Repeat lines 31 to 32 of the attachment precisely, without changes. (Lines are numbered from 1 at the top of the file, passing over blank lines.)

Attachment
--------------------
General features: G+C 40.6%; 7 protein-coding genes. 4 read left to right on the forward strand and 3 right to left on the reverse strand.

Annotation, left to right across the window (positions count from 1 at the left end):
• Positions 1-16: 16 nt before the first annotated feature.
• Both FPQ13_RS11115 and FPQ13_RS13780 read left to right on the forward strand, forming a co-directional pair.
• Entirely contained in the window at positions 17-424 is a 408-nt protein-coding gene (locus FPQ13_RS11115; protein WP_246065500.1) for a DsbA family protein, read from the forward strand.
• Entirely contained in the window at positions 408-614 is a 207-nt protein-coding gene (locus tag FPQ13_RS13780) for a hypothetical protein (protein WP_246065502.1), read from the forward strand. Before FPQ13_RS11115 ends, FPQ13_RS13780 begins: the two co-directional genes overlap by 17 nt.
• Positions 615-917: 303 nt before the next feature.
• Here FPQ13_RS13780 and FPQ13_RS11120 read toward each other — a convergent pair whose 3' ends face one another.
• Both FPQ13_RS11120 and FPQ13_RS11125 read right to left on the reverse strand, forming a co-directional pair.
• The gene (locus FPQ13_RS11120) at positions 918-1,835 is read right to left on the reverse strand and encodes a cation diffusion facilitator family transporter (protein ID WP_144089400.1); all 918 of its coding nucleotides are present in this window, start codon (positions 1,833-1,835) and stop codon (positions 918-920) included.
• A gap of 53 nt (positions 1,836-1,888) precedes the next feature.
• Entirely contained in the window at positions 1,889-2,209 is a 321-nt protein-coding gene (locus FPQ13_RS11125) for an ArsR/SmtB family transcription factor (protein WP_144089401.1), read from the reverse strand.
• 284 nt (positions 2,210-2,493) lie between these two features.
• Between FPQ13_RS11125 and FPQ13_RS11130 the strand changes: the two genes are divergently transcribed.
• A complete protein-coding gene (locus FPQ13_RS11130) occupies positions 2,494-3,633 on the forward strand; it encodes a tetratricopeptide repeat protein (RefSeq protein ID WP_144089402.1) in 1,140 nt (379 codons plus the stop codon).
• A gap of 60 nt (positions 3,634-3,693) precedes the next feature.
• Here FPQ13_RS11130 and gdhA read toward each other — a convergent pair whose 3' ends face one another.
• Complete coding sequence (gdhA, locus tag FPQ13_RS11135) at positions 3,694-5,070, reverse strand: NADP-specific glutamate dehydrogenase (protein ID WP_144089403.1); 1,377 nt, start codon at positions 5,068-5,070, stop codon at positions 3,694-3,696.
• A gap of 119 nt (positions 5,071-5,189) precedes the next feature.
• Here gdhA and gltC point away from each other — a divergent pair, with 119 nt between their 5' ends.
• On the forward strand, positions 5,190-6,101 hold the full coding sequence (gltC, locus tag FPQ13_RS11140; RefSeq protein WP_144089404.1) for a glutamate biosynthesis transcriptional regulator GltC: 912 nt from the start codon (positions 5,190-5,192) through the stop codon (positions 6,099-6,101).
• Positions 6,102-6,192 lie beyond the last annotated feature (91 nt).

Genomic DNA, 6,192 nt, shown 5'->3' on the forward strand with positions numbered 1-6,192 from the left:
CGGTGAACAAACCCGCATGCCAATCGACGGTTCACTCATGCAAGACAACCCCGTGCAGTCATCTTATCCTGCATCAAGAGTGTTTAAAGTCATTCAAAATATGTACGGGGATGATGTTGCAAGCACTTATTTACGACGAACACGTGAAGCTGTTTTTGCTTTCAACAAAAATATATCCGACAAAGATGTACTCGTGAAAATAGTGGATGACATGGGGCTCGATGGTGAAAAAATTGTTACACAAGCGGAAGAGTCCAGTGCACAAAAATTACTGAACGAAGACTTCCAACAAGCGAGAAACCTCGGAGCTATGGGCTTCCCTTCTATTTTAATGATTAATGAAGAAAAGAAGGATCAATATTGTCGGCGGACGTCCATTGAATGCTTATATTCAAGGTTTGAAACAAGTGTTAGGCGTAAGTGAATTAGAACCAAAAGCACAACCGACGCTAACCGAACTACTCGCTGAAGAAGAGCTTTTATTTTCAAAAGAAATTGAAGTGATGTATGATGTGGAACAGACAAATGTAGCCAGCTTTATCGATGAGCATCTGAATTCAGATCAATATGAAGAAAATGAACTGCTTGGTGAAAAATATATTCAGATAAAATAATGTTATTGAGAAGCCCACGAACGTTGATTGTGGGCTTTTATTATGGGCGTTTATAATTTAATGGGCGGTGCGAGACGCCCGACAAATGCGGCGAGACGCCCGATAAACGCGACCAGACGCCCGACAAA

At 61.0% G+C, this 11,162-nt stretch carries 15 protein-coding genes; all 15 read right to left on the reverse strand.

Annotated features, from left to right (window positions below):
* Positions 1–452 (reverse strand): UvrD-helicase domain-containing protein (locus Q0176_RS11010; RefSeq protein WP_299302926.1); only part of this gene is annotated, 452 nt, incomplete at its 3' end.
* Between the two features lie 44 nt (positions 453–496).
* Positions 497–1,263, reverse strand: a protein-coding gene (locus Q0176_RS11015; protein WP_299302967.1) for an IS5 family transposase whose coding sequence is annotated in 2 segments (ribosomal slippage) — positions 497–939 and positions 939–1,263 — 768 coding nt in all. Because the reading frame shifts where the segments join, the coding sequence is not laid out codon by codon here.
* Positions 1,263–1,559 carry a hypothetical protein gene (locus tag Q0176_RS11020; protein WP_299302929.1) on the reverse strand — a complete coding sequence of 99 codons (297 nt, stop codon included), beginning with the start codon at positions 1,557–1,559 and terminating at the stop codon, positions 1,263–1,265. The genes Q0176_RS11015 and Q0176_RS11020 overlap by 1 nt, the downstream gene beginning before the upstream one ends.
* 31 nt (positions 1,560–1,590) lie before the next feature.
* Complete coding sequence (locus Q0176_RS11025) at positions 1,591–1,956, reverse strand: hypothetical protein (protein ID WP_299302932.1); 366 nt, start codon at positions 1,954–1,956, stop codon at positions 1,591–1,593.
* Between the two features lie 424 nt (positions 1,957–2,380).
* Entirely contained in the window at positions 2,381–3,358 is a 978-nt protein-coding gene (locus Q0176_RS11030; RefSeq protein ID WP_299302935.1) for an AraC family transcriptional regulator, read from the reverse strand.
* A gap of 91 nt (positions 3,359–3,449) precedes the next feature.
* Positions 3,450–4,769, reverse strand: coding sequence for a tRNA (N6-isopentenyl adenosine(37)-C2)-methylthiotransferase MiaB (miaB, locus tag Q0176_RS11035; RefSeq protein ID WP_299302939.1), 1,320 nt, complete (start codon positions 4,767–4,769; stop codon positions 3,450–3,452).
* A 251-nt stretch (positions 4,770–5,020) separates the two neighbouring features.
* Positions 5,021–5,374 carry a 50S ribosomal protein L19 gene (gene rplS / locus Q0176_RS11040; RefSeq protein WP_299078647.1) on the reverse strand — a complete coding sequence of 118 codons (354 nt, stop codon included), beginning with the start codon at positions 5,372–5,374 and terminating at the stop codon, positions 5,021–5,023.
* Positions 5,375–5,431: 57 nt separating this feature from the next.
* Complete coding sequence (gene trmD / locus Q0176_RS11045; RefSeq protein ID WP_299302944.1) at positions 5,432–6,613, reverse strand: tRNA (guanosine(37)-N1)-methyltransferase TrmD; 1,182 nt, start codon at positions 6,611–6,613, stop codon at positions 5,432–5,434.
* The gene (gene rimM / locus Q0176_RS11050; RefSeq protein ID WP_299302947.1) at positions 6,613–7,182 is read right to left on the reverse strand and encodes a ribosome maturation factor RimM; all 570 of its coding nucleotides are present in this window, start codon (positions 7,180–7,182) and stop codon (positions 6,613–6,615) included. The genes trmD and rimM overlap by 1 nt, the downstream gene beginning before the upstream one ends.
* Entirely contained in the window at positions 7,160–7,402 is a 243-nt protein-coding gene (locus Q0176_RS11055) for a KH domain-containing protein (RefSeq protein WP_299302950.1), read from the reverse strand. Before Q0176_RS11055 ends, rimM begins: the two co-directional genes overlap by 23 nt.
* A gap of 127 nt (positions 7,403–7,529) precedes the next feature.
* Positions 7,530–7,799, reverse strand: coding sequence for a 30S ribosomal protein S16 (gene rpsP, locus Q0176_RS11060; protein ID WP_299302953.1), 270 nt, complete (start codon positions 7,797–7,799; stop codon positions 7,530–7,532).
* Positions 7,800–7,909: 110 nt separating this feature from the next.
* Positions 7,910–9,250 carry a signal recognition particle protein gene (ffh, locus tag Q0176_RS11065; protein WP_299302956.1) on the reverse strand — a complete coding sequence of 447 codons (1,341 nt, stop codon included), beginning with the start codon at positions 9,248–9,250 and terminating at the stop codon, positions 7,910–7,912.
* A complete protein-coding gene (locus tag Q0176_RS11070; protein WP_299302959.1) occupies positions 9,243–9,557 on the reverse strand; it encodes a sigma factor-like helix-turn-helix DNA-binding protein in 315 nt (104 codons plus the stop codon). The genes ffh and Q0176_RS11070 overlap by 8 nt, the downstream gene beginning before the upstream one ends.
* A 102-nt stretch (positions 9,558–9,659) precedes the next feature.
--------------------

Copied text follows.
* 31 nt (positions 1,560–1,590) lie before the next feature.
* Complete coding sequence (locus Q0176_RS11025) at positions 1,591–1,956, reverse strand: hypothetical protein (protein ID WP_299302932.1); 366 nt, start codon at positions 1,954–1,956, stop codon at positions 1,591–1,593.